It is incumbent on all elected Members to recognise the importance of Select Committees in accessing and making available public information in the public interest. I hope that no Government, including the present Government, will be tempted to curtail the activities of Select Committees. Their powers should be extended, as it is the Select Committees above all that represent the people of this country and allow democratic accountability to be far more stringently applied than is possible on the Floor of the House.
The Government treat public information as though it were private property, and are grasping in the way that they hold it to them and will not release it. They are rather like Scrooge with public information, before he
Trying to get to the bottom of what has happened, what is going on and the Government's estimate of what will happen next, I have discovered a series of roadblocks and railblocks placed in my way, which I shall share with the House as we are debating how impossible it is to get information out of this miserable Government, while they pretend to be very much in favour of openness and full disclosure. In their amendment to the motion, they have the brazen cheek to refer to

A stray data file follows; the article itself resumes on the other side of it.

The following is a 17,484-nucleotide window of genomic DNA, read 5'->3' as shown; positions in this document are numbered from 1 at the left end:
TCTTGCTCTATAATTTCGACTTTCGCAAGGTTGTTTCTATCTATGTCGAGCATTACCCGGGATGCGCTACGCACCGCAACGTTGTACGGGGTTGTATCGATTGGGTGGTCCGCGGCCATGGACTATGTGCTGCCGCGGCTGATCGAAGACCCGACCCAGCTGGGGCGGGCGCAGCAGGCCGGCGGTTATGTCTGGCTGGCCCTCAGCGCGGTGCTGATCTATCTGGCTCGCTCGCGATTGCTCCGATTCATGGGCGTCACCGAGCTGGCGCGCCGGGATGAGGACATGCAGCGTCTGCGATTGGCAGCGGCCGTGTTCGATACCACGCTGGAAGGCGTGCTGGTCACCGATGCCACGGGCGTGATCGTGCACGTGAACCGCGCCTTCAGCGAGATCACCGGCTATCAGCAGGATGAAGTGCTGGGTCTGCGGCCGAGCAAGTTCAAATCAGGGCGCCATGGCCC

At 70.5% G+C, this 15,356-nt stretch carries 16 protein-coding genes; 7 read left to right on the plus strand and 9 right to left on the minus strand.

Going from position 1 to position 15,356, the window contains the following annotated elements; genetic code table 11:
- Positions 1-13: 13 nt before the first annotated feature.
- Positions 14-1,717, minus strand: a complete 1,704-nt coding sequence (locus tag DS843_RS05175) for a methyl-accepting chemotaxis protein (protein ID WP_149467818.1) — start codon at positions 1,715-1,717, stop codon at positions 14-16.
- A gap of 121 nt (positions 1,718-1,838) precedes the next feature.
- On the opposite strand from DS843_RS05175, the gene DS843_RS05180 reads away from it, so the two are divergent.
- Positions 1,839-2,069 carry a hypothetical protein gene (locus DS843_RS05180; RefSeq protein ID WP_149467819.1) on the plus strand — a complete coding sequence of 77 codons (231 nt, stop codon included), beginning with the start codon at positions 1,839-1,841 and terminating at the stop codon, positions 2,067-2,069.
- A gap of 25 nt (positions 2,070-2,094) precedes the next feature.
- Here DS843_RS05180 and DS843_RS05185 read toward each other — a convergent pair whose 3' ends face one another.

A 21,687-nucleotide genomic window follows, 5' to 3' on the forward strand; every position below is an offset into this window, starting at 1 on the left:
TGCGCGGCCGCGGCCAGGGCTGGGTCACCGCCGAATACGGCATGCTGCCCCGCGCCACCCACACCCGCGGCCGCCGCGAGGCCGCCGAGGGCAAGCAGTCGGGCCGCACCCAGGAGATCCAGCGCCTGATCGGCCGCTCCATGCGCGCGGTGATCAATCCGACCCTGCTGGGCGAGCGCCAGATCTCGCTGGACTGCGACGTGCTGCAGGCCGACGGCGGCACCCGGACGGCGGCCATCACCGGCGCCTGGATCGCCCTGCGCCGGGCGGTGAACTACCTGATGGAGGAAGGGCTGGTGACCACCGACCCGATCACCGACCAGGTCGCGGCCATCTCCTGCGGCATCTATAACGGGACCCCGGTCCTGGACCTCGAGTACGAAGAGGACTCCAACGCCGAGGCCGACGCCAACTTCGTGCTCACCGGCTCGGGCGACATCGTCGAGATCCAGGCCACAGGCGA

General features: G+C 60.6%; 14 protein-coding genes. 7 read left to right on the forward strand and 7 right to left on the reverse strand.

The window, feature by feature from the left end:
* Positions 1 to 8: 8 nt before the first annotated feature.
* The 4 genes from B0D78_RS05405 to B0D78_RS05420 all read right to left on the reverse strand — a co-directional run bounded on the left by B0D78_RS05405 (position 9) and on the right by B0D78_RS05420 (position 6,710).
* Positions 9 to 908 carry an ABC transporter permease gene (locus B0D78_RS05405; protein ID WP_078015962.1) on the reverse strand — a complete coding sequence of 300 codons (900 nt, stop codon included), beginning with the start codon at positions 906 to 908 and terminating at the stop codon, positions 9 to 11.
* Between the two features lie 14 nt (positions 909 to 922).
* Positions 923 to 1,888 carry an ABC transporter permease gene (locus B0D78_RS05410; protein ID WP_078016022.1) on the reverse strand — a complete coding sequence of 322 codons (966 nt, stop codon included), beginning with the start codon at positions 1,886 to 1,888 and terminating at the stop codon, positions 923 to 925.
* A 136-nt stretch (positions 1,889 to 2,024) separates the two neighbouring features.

I then started to ask a few more difficult questions about what the Government were doing and why they were digging a huge hole for the railways by forcing them into administration. I asked the Secretary of State for Transport, Local Government and the Regions when bids would close for the assets and liabilities of Railtrack plc in administration. I have read in the newspapers that the Government have an estimatepresumably, this information comes from good sources that are close to themof when Railtrack will come out of administration.